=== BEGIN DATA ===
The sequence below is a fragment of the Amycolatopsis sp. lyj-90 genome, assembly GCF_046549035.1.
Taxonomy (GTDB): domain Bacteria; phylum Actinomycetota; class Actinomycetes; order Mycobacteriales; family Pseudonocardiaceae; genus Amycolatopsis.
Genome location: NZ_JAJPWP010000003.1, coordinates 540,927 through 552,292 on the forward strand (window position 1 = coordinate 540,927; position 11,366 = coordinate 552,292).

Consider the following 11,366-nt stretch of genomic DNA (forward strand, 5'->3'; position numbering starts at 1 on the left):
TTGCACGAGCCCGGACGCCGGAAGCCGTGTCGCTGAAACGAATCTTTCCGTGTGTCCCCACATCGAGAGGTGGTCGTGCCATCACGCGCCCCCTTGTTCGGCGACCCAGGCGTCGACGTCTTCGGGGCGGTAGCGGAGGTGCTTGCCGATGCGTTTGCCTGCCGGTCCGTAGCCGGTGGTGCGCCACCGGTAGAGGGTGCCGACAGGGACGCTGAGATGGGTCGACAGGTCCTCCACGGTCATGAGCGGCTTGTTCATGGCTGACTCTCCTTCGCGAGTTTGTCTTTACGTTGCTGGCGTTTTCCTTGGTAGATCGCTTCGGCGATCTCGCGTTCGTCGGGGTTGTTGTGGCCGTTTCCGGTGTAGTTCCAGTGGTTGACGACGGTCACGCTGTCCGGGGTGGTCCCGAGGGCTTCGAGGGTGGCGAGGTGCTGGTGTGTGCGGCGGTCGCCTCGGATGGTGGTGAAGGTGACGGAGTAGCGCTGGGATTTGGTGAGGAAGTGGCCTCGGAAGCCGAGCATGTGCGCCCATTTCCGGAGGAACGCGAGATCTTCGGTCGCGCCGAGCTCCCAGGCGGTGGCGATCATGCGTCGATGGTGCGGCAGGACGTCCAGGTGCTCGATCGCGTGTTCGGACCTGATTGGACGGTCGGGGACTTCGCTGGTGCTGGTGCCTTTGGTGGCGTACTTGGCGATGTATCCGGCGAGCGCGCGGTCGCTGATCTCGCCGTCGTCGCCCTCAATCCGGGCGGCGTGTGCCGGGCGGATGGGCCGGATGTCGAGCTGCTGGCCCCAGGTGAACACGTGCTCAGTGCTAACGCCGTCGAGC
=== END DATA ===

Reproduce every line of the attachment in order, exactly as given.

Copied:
The sequence below is a fragment of the Amycolatopsis sp. lyj-90 genome, assembly GCF_046549035.1.
Taxonomy (GTDB): domain Bacteria; phylum Actinomycetota; class Actinomycetes; order Mycobacteriales; family Pseudonocardiaceae; genus Amycolatopsis.
Genome location: NZ_JAJPWP010000003.1, coordinates 540,927 through 552,292 on the forward strand (window position 1 = coordinate 540,927; position 11,366 = coordinate 552,292).

Consider the following 11,366-nt stretch of genomic DNA (forward strand, 5'->3'; position numbering starts at 1 on the left):
TTGCACGAGCCCGGACGCCGGAAGCCGTGTCGCTGAAACGAATCTTTCCGTGTGTCCCCACATCGAGAGGTGGTCGTGCCATCACGCGCCCCCTTGTTCGGCGACCCAGGCGTCGACGTCTTCGGGGCGGTAGCGGAGGTGCTTGCCGATGCGTTTGCCTGCCGGTCCGTAGCCGGTGGTGCGCCACCGGTAGAGGGTGCCGACAGGGACGCTGAGATGGGTCGACAGGTCCTCCACGGTCATGAGCGGCTTGTTCATGGCTGACTCTCCTTCGCGAGTTTGTCTTTACGTTGCTGGCGTTTTCCTTGGTAGATCGCTTCGGCGATCTCGCGTTCGTCGGGGTTGTTGTGGCCGTTTCCGGTGTAGTTCCAGTGGTTGACGACGGTCACGCTGTCCGGGGTGGTCCCGAGGGCTTCGAGGGTGGCGAGGTGCTGGTGTGTGCGGCGGTCGCCTCGGATGGTGGTGAAGGTGACGGAGTAGCGCTGGGATTTGGTGAGGAAGTGGCCTCGGAAGCCGAGCATGTGCGCCCATTTCCGGAGGAACGCGAGATCTTCGGTCGCGCCGAGCTCCCAGGCGGTGGCGATCATGCGTCGATGGTGCGGCAGGACGTCCAGGTGCTCGATCGCGTGTTCGGACCTGATTGGACGGTCGGGGACTTCGCTGGTGCTGGTGCCTTTGGTGGCGTACTTGGCGATGTATCCGGCGAGCGCGCGGTCGCTGATCTCGCCGTCGTCGCCCTCAATCCGGGCGGCGTGTGCCGGGCGGATGGGCCGGATGTCGAGCTGCTGGCCCCAGGTGAACACGTGCTCAGTGCTAACGCCGTCGAGC